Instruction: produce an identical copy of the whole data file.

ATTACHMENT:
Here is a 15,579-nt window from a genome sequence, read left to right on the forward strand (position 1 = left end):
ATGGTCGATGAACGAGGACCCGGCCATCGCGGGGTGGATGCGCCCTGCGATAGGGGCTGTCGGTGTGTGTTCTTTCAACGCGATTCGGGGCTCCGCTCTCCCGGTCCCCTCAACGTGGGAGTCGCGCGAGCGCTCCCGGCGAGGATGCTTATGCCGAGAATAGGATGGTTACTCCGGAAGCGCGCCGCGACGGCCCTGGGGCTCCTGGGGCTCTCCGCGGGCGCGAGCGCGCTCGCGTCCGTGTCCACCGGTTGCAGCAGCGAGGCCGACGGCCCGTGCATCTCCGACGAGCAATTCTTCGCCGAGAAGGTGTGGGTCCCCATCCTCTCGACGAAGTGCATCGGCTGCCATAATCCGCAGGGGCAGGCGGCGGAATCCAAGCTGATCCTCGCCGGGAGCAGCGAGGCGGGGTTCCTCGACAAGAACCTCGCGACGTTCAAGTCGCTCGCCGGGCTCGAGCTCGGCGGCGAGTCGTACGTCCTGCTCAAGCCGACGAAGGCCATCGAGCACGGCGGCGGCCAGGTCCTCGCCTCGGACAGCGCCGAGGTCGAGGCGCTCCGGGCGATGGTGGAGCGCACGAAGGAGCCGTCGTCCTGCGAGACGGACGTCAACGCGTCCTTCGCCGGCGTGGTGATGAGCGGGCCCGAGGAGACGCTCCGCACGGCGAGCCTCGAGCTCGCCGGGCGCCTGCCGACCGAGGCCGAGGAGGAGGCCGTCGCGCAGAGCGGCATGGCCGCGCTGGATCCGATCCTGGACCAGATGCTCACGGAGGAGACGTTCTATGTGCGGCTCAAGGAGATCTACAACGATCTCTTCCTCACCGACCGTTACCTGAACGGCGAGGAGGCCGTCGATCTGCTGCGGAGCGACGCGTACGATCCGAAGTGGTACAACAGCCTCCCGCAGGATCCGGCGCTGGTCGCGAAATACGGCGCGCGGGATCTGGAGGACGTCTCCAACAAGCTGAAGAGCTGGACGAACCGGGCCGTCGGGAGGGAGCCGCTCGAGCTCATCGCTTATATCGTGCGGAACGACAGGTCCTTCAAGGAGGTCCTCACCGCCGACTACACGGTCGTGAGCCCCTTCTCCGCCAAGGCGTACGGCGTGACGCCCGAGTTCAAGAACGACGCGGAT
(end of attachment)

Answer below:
Here is a 15,579-nt window from a genome sequence, read left to right on the forward strand (position 1 = left end):
ATGGTCGATGAACGAGGACCCGGCCATCGCGGGGTGGATGCGCCCTGCGATAGGGGCTGTCGGTGTGTGTTCTTTCAACGCGATTCGGGGCTCCGCTCTCCCGGTCCCCTCAACGTGGGAGTCGCGCGAGCGCTCCCGGCGAGGATGCTTATGCCGAGAATAGGATGGTTACTCCGGAAGCGCGCCGCGACGGCCCTGGGGCTCCTGGGGCTCTCCGCGGGCGCGAGCGCGCTCGCGTCCGTGTCCACCGGTTGCAGCAGCGAGGCCGACGGCCCGTGCATCTCCGACGAGCAATTCTTCGCCGAGAAGGTGTGGGTCCCCATCCTCTCGACGAAGTGCATCGGCTGCCATAATCCGCAGGGGCAGGCGGCGGAATCCAAGCTGATCCTCGCCGGGAGCAGCGAGGCGGGGTTCCTCGACAAGAACCTCGCGACGTTCAAGTCGCTCGCCGGGCTCGAGCTCGGCGGCGAGTCGTACGTCCTGCTCAAGCCGACGAAGGCCATCGAGCACGGCGGCGGCCAGGTCCTCGCCTCGGACAGCGCCGAGGTCGAGGCGCTCCGGGCGATGGTGGAGCGCACGAAGGAGCCGTCGTCCTGCGAGACGGACGTCAACGCGTCCTTCGCCGGCGTGGTGATGAGCGGGCCCGAGGAGACGCTCCGCACGGCGAGCCTCGAGCTCGCCGGGCGCCTGCCGACCGAGGCCGAGGAGGAGGCCGTCGCGCAGAGCGGCATGGCCGCGCTGGATCCGATCCTGGACCAGATGCTCACGGAGGAGACGTTCTATGTGCGGCTCAAGGAGATCTACAACGATCTCTTCCTCACCGACCGTTACCTGAACGGCGAGGAGGCCGTCGATCTGCTGCGGAGCGACGCGTACGATCCGAAGTGGTACAACAGCCTCCCGCAGGATCCGGCGCTGGTCGCGAAATACGGCGCGCGGGATCTGGAGGACGTCTCCAACAAGCTGAAGAGCTGGACGAACCGGGCCGTCGGGAGGGAGCCGCTCGAGCTCATCGCTTATATCGTGCGGAACGACAGGTCCTTCAAGGAGGTCCTCACCGCCGACTACACGGTCGTGAGCCCCTTCTCCGCCAAGGCGTACGGCGTGACGCCCGAGTTCAAGAACGACGCGGAT